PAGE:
The Ditchingham Cemetery was almost the last station of my pilgrimage through Suffolk County … " At this point I stopped yesterday my reading of The rings of Saturn, of W. G. Sebald, just when I was most immersed in the taciturn atmosphere of this writer, a good reader of inscriptions engraved on the funerary monuments of Suffolk County, on the east coast of England. I had been rereading the book to try to find out why it had attracted me so much two decades before, but the spell of its prose had been repeated in me in an identical way, and had once again verified that, in the company of the German Sebald, the real mystery of the world, as the Irish Wilde pointed out, was not the invisible, but the visible: what we took for known and in fact, was strange.
So I closed the book in the ninth and penultimate chapters, and went to dinner. And since I had closed my investigation and did not intend to return to it, the least I imagined was that this morning I would return to the melancholy Suffolk County, and I would do so, not through Sebald, but through Known and strange things, compilation of Teju Cole articles that I leafed through first thing, going to the text Always back, whose first sentence could have seemed inconsequential if it had not been because it sounded familiar, first, and then strange: "One morning last June I escaped from a conference I was going to attend in Norwich, England, and asked for a taxi to go to field".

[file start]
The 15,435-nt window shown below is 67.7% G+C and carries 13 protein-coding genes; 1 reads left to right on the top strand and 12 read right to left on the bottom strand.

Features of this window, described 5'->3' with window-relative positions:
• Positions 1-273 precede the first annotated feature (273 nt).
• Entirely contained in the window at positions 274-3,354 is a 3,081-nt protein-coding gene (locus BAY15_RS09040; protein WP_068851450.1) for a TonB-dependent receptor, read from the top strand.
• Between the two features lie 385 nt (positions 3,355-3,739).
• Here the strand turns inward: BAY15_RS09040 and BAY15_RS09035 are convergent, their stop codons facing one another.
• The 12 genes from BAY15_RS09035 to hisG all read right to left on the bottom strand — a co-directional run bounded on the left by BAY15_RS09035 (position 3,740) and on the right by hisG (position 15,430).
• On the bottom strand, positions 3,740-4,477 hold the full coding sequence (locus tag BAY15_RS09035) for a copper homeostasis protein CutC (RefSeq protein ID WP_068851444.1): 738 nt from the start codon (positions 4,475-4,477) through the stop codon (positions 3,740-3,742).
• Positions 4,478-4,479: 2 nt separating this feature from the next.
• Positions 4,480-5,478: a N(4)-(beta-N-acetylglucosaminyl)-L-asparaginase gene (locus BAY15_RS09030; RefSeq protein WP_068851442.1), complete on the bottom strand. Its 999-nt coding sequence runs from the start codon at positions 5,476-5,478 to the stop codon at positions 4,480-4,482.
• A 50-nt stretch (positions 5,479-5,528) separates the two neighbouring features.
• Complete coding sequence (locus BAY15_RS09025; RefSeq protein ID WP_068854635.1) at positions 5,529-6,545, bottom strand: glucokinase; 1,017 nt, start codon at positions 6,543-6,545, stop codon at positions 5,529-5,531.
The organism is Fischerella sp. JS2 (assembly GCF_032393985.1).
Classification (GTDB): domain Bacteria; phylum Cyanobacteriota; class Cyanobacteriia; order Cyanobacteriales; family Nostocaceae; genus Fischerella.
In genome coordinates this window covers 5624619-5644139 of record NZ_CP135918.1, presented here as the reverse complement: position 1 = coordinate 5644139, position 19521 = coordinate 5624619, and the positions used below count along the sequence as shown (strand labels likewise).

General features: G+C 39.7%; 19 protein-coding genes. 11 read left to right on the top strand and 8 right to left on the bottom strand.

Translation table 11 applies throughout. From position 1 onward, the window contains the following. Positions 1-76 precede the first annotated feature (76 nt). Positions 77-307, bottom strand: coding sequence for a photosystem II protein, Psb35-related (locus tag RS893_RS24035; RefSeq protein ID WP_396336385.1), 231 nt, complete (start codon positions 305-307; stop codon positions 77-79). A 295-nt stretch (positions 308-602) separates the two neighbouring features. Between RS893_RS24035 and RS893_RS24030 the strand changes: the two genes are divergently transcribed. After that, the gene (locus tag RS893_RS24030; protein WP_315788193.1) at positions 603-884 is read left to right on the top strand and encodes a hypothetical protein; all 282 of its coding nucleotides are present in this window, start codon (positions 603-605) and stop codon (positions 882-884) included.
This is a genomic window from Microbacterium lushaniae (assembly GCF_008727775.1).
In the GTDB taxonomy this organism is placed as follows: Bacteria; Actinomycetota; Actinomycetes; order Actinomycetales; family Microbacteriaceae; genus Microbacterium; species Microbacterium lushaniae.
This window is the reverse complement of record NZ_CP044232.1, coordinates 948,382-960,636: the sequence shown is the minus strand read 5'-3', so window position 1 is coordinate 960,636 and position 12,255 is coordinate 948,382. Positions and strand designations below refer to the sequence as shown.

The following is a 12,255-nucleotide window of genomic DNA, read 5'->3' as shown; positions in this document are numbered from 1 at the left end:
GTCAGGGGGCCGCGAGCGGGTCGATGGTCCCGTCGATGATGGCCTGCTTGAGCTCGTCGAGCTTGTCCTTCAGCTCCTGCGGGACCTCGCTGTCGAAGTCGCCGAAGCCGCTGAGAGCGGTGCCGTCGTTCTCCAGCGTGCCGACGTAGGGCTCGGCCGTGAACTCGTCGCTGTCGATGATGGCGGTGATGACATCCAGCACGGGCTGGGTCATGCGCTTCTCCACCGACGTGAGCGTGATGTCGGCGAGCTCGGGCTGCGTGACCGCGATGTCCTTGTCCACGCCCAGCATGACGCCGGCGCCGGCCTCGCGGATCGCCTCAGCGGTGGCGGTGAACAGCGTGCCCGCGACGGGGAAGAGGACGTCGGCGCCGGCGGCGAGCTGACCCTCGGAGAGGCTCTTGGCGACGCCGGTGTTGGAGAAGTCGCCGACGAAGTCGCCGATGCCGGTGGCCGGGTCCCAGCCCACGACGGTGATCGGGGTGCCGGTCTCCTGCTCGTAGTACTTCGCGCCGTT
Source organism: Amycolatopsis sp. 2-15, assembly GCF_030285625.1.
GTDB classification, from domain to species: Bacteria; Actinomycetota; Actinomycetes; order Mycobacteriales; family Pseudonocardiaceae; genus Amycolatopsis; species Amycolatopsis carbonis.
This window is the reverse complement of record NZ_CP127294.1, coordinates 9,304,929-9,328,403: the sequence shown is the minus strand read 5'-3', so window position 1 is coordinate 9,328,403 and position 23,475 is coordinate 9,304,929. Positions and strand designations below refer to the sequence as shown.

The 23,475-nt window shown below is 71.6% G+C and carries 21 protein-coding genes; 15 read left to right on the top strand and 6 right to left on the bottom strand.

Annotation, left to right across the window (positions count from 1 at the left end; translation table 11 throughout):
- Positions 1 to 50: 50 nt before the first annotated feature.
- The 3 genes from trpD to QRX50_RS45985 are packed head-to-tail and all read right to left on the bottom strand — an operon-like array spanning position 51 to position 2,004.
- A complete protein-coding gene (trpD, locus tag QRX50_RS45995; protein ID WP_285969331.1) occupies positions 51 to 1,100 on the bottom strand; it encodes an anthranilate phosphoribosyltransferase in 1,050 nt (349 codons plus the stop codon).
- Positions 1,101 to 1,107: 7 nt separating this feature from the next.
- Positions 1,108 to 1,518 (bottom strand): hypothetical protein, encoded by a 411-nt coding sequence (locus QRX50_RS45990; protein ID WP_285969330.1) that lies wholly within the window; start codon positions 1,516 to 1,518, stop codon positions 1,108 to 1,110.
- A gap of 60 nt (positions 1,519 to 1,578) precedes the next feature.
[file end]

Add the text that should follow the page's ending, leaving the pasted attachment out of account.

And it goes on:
Norwich? It was already very curious. In one of his hospitals, W. G. Sebald had begun to think and write The rings of Saturn. And in that same city, 20 years later, Jorge Carrión from Matanzas had gone through all his bookstores to see how they valued Sebald having lived three decades among them. And in Open city the New York writer and photographer of Nigerian origin Teju Cole had not given ample evidence of being a passer-by of Hazlitt, Walser and Sebald?
I did not hesitate to ask myself if that first phrase and Cole's attitude of asking for a taxi-an urban gesture that seemed to propose a trip to the countryside and a profound return to the past-would not be the beginning of a Sebaldian story. And immediately I saw that he was not misguided and that, as a reader, he was traveling in the same direction that Cole had given the taxi driver: the church of Saint Andrews, with its cemetery of Gothic tombs in which W. G. Sebald was buried.
And while I was still reading and traveling with Cole and his taxi driver (character with a melancholic air), I had the impression that when I arrived in Saint Andrews, I myself surrounded the old church with its circular tower and came to a tombstone. of dark marble in the shade of a bush, and told the taxi driver that the man who was in that grave had never wanted the past to fall into oblivion and, in my opinion, would go better if we let ourselves be accompanied by all the memory of the world, especially that of its small unimportant stories.